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DGLaderoute

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  1. Yeah, the Shinomen Mori was largely a blank page, except for some bits and pieces of lore here and there. It let me dig deep into writing about what really is a vast, primal, spirit-haunted wilderness, complete with Tainted bits and everything.
  2. That was a huge part of what made Sukune so interesting, and so much fun to write. He's slight, weak, has a heart arrhythmia, is asthmatic--not exactly the sorts of things that scream HIDA, or even CRAB, are they? It immediately makes him a complex and conflicted character, which is a great starting point for the main character of a story.
  3. I spent a lot of time with Sukune, writing this. I think he's become my favorite L5R character (at least, for the time being, anyway!)
  4. Indeed, heroism and villainy are much more interesting if they are built on a human foundation of things like love and hate, fear and courage, and ambition, desire and regret.
  5. I'd suggest that when anyone does talk about the Steel Chrysanthemum openly, it's in that particular Rokugani manner of s**t-talking: Ah, yes, Hantei XVI--now there is a prominent Emperor, Doji-sama. Indeed, Yasuki-sama, his glorious person left an indelible mark on the Empire. None shall soon, or ever, forget him. All of this being said with somewhat significant glances and sidelong looks, and slight accents on particular words. Everyone knows what's being said, even though it's not being said.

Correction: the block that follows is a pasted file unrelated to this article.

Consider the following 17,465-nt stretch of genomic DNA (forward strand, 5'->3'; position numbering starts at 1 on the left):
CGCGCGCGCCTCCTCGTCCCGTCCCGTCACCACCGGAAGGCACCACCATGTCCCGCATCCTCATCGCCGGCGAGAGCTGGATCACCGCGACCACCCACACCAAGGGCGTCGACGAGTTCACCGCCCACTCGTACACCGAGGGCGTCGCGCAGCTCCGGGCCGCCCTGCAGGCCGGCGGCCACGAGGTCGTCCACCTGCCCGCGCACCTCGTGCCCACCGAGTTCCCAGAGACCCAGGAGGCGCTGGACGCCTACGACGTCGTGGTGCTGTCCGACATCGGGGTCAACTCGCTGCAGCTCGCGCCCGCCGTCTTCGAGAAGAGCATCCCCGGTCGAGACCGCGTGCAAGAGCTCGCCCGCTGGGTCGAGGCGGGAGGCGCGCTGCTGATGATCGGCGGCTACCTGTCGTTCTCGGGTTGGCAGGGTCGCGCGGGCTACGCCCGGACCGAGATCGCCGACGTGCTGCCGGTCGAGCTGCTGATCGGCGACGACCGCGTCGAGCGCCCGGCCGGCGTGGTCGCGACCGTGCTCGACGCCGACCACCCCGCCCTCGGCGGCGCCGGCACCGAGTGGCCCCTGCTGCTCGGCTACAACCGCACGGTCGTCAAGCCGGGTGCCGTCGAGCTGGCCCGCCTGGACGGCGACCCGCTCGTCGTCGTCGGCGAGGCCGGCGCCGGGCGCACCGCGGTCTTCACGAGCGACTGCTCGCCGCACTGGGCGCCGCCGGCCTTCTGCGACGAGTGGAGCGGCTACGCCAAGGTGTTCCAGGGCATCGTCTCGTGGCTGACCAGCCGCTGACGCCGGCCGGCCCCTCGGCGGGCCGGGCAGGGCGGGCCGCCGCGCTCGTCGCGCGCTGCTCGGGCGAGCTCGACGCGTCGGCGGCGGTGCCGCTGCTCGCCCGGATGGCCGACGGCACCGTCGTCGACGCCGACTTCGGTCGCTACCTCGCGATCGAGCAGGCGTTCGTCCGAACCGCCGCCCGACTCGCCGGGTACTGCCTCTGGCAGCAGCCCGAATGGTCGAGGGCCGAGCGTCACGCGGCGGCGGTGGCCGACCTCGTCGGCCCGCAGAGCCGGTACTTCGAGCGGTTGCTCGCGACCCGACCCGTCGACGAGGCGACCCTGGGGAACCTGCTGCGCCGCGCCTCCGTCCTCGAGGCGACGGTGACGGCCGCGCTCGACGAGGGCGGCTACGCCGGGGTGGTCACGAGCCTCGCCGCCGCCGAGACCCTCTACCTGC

6. Yup, I know this. However, the OP was asking about villains generally, and even mentioned Iuchiban, which suggested they were open to using villains from the old setting. That being the case, Daigotsu is an obvious candidate (and again, I'm surprised no one mentioned him). In the new setting, Daigotsu does not exist. The character that BECAME Daigotsu does; that's Daisetsu, the younger prince. But we have no indication whatsoever that Daisetsu's story arc will ever head in the direction of him becoming Daigotsu.